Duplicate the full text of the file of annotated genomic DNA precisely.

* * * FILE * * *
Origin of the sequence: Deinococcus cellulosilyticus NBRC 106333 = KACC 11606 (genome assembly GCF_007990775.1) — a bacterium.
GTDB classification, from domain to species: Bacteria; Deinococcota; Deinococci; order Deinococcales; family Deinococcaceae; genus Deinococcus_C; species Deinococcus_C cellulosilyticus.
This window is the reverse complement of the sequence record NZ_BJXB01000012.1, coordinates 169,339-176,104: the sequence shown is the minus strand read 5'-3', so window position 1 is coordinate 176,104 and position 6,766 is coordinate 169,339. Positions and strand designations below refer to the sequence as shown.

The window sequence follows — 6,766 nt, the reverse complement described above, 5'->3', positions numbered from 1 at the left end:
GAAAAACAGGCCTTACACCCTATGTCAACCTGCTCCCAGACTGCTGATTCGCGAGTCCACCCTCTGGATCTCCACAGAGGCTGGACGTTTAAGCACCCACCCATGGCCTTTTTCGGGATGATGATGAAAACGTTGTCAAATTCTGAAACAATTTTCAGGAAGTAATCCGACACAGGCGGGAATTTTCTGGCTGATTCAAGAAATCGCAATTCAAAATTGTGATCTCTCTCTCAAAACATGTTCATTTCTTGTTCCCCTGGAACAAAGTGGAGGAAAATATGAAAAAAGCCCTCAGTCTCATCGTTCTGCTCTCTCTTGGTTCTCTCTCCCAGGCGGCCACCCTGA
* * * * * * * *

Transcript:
Origin of the sequence: Deinococcus cellulosilyticus NBRC 106333 = KACC 11606 (genome assembly GCF_007990775.1) — a bacterium.
GTDB classification, from domain to species: Bacteria; Deinococcota; Deinococci; order Deinococcales; family Deinococcaceae; genus Deinococcus_C; species Deinococcus_C cellulosilyticus.
This window is the reverse complement of the sequence record NZ_BJXB01000012.1, coordinates 169,339-176,104: the sequence shown is the minus strand read 5'-3', so window position 1 is coordinate 176,104 and position 6,766 is coordinate 169,339. Positions and strand designations below refer to the sequence as shown.

The window sequence follows — 6,766 nt, the reverse complement described above, 5'->3', positions numbered from 1 at the left end:
GAAAAACAGGCCTTACACCCTATGTCAACCTGCTCCCAGACTGCTGATTCGCGAGTCCACCCTCTGGATCTCCACAGAGGCTGGACGTTTAAGCACCCACCCATGGCCTTTTTCGGGATGATGATGAAAACGTTGTCAAATTCTGAAACAATTTTCAGGAAGTAATCCGACACAGGCGGGAATTTTCTGGCTGATTCAAGAAATCGCAATTCAAAATTGTGATCTCTCTCTCAAAACATGTTCATTTCTTGTTCCCCTGGAACAAAGTGGAGGAAAATATGAAAAAAGCCCTCAGTCTCATCGTTCTGCTCTCTCTTGGTTCTCTCTCCCAGGCGGCCACCCTGA